They need to grow in grace and knowledge within a church government, not outside of it. They should not be put down but allowed to work with the ministry to develop their full potential.

Many probably do not remember that when the Ambassador Auditorium was being built [in 1974] the WCG started a new format. At that time the auditorium was called the House of God. We started to publish a new magazine, which we called Human Potential. It had good Christian articles written for the world.

We began forming "charter chapters" in every church area to help serve the people in our communities. We were sponsoring seminars on many human-potential topics. Everyone was excited about it, and people were feeling a sense of belonging and doing things that they were not allowed to do before.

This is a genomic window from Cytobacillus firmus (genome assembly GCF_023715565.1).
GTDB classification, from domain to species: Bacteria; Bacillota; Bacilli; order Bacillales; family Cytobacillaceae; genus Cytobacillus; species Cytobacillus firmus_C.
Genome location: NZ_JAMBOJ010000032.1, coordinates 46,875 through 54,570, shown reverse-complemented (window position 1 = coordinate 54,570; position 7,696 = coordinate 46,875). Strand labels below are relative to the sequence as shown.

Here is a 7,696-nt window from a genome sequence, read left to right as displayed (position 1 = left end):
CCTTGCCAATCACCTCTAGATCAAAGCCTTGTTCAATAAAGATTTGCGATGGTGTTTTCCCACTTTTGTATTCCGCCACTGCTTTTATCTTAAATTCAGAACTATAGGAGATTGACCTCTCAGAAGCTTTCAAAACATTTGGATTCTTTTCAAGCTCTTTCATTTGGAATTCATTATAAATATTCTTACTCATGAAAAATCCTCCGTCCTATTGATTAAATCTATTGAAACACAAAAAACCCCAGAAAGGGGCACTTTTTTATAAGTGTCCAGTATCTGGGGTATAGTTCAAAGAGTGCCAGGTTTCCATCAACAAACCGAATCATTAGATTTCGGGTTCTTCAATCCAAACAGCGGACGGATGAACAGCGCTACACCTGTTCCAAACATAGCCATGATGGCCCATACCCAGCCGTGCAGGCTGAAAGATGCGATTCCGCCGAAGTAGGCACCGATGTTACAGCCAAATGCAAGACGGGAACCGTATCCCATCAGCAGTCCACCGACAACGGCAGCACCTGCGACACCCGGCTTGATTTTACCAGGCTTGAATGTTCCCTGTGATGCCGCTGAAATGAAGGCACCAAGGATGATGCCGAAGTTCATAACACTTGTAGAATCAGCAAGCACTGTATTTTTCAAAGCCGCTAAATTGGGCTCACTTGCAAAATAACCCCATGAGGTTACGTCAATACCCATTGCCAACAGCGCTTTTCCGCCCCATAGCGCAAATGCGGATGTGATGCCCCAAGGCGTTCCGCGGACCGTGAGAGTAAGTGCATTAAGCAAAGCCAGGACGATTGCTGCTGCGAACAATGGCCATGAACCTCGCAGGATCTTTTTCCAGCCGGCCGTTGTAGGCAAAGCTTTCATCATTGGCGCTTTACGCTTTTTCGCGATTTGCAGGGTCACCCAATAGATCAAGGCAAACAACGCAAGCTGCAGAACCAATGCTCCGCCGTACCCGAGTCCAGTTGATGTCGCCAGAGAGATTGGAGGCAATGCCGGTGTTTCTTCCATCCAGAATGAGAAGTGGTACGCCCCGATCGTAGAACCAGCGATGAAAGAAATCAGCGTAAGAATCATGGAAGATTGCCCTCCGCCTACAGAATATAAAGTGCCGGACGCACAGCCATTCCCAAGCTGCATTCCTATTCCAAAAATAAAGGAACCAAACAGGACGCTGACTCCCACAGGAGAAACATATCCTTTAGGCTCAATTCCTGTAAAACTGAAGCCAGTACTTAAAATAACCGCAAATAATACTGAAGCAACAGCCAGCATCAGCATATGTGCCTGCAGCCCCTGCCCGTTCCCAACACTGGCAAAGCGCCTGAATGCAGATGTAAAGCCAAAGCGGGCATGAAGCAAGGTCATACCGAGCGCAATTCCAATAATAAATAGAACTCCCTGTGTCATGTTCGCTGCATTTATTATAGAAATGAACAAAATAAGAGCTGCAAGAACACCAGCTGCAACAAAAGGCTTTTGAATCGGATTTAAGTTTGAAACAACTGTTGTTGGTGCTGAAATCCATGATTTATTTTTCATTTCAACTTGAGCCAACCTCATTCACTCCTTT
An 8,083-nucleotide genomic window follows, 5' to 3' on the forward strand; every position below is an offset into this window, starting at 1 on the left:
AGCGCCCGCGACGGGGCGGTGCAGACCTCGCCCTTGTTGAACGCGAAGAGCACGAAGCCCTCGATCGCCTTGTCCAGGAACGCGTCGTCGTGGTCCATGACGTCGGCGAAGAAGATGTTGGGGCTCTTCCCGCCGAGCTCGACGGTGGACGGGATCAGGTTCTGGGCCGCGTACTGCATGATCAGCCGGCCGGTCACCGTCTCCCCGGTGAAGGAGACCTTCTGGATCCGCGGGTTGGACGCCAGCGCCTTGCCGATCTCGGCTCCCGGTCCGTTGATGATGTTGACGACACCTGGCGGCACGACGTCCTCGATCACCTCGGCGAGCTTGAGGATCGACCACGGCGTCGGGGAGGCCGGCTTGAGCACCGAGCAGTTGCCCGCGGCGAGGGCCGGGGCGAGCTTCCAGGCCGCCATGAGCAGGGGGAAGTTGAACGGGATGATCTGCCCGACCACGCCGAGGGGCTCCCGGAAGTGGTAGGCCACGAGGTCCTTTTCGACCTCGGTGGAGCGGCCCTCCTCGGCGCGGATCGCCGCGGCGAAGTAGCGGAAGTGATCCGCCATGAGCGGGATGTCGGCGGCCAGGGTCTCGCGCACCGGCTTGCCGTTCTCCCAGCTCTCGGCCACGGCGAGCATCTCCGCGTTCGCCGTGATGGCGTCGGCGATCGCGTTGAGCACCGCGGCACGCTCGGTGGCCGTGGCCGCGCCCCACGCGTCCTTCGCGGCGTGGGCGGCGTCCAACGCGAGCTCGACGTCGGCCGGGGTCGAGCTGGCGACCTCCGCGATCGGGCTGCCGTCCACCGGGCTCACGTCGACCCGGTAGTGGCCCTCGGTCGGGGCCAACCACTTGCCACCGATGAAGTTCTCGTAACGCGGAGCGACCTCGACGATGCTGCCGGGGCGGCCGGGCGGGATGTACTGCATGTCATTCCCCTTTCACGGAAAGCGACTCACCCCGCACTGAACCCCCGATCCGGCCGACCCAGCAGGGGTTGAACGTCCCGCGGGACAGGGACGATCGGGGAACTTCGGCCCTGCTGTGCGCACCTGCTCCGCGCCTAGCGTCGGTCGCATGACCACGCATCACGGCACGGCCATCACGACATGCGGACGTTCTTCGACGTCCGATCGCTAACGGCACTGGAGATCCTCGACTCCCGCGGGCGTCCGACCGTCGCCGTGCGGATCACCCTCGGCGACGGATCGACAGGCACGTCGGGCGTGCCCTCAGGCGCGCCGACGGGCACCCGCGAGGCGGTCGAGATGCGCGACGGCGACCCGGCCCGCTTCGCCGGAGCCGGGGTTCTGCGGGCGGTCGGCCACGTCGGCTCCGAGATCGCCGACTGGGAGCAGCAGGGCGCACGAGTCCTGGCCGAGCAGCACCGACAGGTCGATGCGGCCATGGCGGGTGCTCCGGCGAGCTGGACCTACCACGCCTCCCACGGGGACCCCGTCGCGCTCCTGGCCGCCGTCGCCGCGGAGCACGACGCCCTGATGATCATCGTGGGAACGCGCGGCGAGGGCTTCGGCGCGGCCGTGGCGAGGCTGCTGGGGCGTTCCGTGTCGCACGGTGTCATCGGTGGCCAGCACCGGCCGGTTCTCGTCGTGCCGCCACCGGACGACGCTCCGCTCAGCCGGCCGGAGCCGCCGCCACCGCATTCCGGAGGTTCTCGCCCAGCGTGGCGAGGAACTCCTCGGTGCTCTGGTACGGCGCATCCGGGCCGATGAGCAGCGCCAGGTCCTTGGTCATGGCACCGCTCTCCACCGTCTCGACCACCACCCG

But it all ended abruptly when [former WCG evangelist and attorney] Stanley Rader got involved. The House of God came to be Ambassador Auditorium, and Human Potential became Quest magazine, and the work, instead of centering its attention on community service involving the brethren, turned to visiting foreign dignitaries.

I think it would really benefit everyone if the brethren could unitedly, as a combined effort, go back and dig out those old blueprints and begin to use them once again. It is a rewarding feeling to be really involved and doing something special in the "work of God."

The ministry gets to experience that all the time. It is what God's people need now, and Tony expressed this well in his letter to his pastor, Jim Servidio.